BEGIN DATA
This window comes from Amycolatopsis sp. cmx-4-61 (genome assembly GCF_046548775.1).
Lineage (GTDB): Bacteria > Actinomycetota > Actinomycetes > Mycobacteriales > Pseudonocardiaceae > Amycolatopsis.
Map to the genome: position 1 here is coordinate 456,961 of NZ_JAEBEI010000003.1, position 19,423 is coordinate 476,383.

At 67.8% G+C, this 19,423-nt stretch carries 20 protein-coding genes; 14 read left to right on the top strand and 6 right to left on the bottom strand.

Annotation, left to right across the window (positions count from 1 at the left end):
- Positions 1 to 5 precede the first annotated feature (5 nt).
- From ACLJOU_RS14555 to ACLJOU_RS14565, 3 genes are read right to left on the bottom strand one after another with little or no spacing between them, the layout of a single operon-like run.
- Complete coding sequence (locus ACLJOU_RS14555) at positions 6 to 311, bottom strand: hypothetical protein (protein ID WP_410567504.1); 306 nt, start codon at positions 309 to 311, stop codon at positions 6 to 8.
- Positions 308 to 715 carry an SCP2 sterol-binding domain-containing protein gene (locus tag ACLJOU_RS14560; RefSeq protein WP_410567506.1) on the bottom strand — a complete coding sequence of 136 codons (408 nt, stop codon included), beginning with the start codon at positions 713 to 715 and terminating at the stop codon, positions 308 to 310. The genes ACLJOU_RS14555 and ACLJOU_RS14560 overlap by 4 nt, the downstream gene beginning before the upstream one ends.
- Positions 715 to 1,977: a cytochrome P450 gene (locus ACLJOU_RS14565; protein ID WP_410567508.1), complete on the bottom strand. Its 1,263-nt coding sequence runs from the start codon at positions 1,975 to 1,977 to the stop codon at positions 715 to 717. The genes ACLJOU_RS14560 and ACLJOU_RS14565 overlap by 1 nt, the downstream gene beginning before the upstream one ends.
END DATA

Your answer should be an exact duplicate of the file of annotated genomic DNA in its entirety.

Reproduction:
This window comes from Amycolatopsis sp. cmx-4-61 (genome assembly GCF_046548775.1).
Lineage (GTDB): Bacteria > Actinomycetota > Actinomycetes > Mycobacteriales > Pseudonocardiaceae > Amycolatopsis.
Map to the genome: position 1 here is coordinate 456,961 of NZ_JAEBEI010000003.1, position 19,423 is coordinate 476,383.

At 67.8% G+C, this 19,423-nt stretch carries 20 protein-coding genes; 14 read left to right on the top strand and 6 right to left on the bottom strand.

Annotation, left to right across the window (positions count from 1 at the left end):
- Positions 1 to 5 precede the first annotated feature (5 nt).
- From ACLJOU_RS14555 to ACLJOU_RS14565, 3 genes are read right to left on the bottom strand one after another with little or no spacing between them, the layout of a single operon-like run.
- Complete coding sequence (locus ACLJOU_RS14555) at positions 6 to 311, bottom strand: hypothetical protein (protein ID WP_410567504.1); 306 nt, start codon at positions 309 to 311, stop codon at positions 6 to 8.
- Positions 308 to 715 carry an SCP2 sterol-binding domain-containing protein gene (locus tag ACLJOU_RS14560; RefSeq protein WP_410567506.1) on the bottom strand — a complete coding sequence of 136 codons (408 nt, stop codon included), beginning with the start codon at positions 713 to 715 and terminating at the stop codon, positions 308 to 310. The genes ACLJOU_RS14555 and ACLJOU_RS14560 overlap by 4 nt, the downstream gene beginning before the upstream one ends.
- Positions 715 to 1,977: a cytochrome P450 gene (locus ACLJOU_RS14565; protein ID WP_410567508.1), complete on the bottom strand. Its 1,263-nt coding sequence runs from the start codon at positions 1,975 to 1,977 to the stop codon at positions 715 to 717. The genes ACLJOU_RS14560 and ACLJOU_RS14565 overlap by 1 nt, the downstream gene beginning before the upstream one ends.